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|Why us? Why here? Why now?|
|Countless Souls Cry Out to God|
|Caught up in the disaster, they had no time for religious ceremonies of any kind. In Sri Lanka, as in coastal southern India and along the beaches of Indonesia, there was only time to dig huge holes in the ground and shovel in the dead. Muslims, Hindus, Christians and Buddhists have lived together peacefully for centuries. "Let the dead be buried together. They died together in the sea. Let their souls get peace together."|
|@ Newsweek Updated: 3:04 p.m. ET Jan. 3, 2005|
|By Kenneth L. Woodward|
Religion: After a cataclysm of Biblical proportions, people of all faiths ask, Why us? Why here? Why now?
Jan. 10 issue - The waters that rose up from the deep last week, drowning tens of thousands of people across a wide arc of South and Southeast Asia, were a cataclysm of Biblical proportions. But most of those who survived to weep and mourn—like most of those who died—had never heard of Noah or the Biblical God of Wrath, figures so familiar to Christians and Jews; they were, instead, Hindus, Muslims and Buddhists. Caught up in the disaster, they had no time for religious ceremonies of any kind. In Sri Lanka, as in coastal southern India and along the beaches of Indonesia, there was only time to dig huge holes in the ground and shovel in the dead. "In this kind of tragedy, there is no religion," said Syed Abdullah, a local imam in the ancient south Indian port of Nagapattinam, where Muslims, Hindus and Christians have lived together peacefully for centuries. "Let the dead be buried together. They died together in the sea. Let their souls get peace together."
But no survivor of a disaster of this magnitude can long avoid asking the Job-like questions, "Why us? Why here? Why now?"
HINDUS: Those hardest hit by last week's tsunami were poor fishing communities whose inhabitants—mostly Hindus—are untutored in refined theological speculation on life and death. For them, all of life is controlled by the play of capricious deities. Yet their religious world views and practices provide a measure of spiritual relief from the toil of their labor. Along the coast of south India, Hindus tend to worship local deities, most of them female and far down the Hindu hierarchy of divinities. But like Shiva and other classic gods and goddesses, these local deities are ambivalent: they have the power to destroy as well as to create. The ocean itself is a terrible god who eats people and boats, but also provides fish as food. "Hindus use the deities to think about and explain happenings like the tsunami as destructive acts of god," says Richard Davis, a specialist in South Asian Hinduism at Bard College in New York. "Relating to the local deity and cooling her anger through propitiation is more important than thinking about personal or collective guilt for what has happened."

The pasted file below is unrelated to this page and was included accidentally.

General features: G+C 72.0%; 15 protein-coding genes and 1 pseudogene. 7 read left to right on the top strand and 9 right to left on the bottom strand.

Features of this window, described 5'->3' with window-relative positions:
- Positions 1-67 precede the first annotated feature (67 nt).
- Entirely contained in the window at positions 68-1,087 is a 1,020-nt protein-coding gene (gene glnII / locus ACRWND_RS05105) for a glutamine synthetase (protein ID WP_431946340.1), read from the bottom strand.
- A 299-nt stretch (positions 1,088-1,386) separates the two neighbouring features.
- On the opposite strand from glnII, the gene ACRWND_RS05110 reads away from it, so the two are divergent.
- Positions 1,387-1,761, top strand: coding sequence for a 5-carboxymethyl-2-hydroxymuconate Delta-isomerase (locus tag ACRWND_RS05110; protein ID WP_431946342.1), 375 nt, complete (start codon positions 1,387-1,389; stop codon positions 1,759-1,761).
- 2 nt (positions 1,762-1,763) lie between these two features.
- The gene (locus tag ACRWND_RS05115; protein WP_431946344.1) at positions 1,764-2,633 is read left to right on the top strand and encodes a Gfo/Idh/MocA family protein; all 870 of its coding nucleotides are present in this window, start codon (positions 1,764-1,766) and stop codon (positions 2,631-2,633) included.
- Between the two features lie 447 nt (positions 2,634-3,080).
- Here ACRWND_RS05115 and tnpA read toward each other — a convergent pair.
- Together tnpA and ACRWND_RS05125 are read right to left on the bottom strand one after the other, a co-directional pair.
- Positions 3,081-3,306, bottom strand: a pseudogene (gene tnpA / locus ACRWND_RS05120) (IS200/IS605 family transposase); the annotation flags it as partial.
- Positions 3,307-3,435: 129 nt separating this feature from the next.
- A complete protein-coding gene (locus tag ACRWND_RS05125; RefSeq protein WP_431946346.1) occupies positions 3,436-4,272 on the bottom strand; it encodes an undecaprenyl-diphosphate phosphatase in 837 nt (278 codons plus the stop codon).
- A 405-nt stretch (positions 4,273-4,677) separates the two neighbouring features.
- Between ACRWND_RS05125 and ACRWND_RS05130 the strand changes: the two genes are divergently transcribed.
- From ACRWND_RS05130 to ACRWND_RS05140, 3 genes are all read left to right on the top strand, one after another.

BUDDHISTS: Among coastline Buddhists in Thailand and Sri Lanka, two of the hardest-hit areas, there are many weather gods to both blame and propitiate with assorted prayers and offerings. "But when the time comes to make sense of it all," says Donald Lopez, professor of Buddhist studies at the University of Michigan, "Buddhists will look to the idea of karma and ask what they did, individually and collectively, that a tragedy like this happened." Their main concern will be to generate good merit that can be transferred to the deceased as a positive force in their next lifetime. To this end, families will go to a temple to pray or have a special ceremony performed by a monk acting as an intermediary in the transfer of merit.
MUSLIMS: Like the Bible, the Qur'an recognizes no natural laws independent of God's will. All that happens is Allah's doing, and nature itself—wind, rain, storms—constitutes signs of his mercy and compassion. Even the destructive tsunami, therefore, must have some hidden, positive purpose. "Ninety percent of Muslims will understand a tragedy like this in this way," says Akbar Ahmed, chair of Islamic studies at American University. "On the individual level, they also have this notion that God is testing them by taking away a child or a spouse. Will you lose your faith or will you continue to believe?" This idea of testing and the patience it requires, Ahmed argues, provides "an in-built psychological cushion which allows Muslims to absorb a tragedy of this scale."
CHRISTIANS: Though a minority in places like Sri Lanka and south India, Christians also had to look to their faith to make some sense out of the sudden loss of lives and of whatever possessions they had accumulated. For them there is the example of Jesus on the cross—the God who takes on human flesh and, with it, a criminal's cruel torturing and death. But even though the acceptance of suffering is deeply embedded in the Christian world view, the death of so many innocent children alone was an excruciating test of the Christian belief that their God is a God of love.
Job, too, was tested, his patience tried to the extreme. But he was only one just man. Whole families, whole communities, countless pasts and futures have been obliterated by this tsunami's roiling force. Little wonder that from Sumatra to Madagascar, innumerable voices cry out to God. The miracle, if there is one, may be that so many still believe.
—With Sudip Mazumdar in New Delhi
© 2005 Newsweek, Inc.